This is a Parson Spoider (Herpyllus ecclesiasticus). We occasionally see one running around the house. It is classified in the family Gnaphosidae, a group commonly called Ground Spiders or, better yet, Stealthy Ground Spiders! There are more than 2,000 species world-wide in this family. Because of the distinctive pattern on its back, this is one of the few easy-to-identify species in the family.
Parson Spiders hunt by running around on the ground and do not build a web to capture anything. They can produce silk, however, and often lurk in a sort of den made of silk during the daytime. They mostly hunt during the night. Two spinnerets (which exude the silk) can be seen as large cylindrical tubes sticking out from the back of the abdomen.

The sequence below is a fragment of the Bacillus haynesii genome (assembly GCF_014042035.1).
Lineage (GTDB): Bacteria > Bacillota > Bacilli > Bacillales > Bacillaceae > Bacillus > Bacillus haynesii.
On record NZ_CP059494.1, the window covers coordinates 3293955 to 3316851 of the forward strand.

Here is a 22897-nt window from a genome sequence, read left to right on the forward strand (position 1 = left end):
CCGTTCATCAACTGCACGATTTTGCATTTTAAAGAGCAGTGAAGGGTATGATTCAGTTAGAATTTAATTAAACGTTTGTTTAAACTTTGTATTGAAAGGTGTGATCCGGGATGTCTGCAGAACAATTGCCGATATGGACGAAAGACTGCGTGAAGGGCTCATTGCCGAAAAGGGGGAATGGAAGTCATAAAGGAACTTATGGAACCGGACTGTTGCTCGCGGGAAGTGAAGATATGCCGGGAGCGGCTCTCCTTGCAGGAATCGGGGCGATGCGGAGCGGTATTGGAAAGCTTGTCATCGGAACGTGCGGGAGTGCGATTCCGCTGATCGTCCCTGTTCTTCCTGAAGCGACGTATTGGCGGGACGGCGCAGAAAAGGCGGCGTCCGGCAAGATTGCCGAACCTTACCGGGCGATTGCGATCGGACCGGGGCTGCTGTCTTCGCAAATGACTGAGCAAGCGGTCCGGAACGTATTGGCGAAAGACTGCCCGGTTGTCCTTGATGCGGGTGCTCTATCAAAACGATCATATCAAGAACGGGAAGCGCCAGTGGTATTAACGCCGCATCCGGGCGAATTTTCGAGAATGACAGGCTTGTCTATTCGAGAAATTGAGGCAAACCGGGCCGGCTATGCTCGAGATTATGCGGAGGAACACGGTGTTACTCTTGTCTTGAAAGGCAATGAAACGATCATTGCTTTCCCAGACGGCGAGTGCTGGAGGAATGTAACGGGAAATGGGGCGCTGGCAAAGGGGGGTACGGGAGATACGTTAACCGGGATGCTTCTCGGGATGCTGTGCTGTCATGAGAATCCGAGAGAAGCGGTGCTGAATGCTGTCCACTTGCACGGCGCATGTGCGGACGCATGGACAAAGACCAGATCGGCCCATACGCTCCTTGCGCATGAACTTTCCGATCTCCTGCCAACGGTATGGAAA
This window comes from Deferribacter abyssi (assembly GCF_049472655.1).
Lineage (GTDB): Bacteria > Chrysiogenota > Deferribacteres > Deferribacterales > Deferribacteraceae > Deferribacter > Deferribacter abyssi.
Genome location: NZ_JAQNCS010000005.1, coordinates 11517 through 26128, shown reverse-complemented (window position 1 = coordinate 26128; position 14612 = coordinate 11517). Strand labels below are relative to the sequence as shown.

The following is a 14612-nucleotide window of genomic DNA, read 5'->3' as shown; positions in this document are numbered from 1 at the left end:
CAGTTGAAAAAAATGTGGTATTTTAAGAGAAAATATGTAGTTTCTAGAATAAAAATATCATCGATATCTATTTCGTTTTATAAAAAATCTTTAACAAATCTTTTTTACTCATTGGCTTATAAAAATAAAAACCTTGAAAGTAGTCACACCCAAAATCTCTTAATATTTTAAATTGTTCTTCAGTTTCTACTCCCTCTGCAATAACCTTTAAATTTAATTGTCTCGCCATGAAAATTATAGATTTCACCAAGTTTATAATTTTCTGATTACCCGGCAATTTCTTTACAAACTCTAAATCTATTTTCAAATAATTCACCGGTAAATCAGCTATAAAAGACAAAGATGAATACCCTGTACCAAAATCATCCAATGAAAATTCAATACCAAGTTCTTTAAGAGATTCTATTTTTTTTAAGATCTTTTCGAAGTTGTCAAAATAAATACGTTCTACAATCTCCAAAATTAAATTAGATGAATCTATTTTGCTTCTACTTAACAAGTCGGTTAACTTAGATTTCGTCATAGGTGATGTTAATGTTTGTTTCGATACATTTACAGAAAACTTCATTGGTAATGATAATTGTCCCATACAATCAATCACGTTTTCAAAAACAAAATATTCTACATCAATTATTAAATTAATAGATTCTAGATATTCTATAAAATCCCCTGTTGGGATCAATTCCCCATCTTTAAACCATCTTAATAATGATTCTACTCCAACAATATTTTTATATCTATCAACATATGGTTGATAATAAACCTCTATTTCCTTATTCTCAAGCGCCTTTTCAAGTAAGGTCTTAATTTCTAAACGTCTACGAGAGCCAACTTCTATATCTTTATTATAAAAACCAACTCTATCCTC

Parson Spiders are not dangerous to humans except for a possible, and very rare, allergic reaction to a bite. About the only way to get bitten by one of these creatures is to get one entangled in clothing you are trying to put on.
This last photographs shows the spider where I originally spotted it. After venturing into the stainless steel sink, it was unable to climb back out again. I took a picture or two of it in case it escaped when I was trying to get it out of the sink. It is not the greatest picture, but it does show the light-colored pattern of hairs on the cephalothorax and abdomen better than the other photographs above.
This pattern on the upper side of the spider was supposed by someone to resemble the necktie, or cravat, worn by preachers in the 17th or 18th century…thus the common name of Parson Spider. The generic name Herpyllus refers in Greek to a plant, the Tufted Thyme (Thymus caespititius). This species is a low, creeping ground cover type of plant, and I suppose our spider’s habit of creeping about on the ground caused it to get this generic name.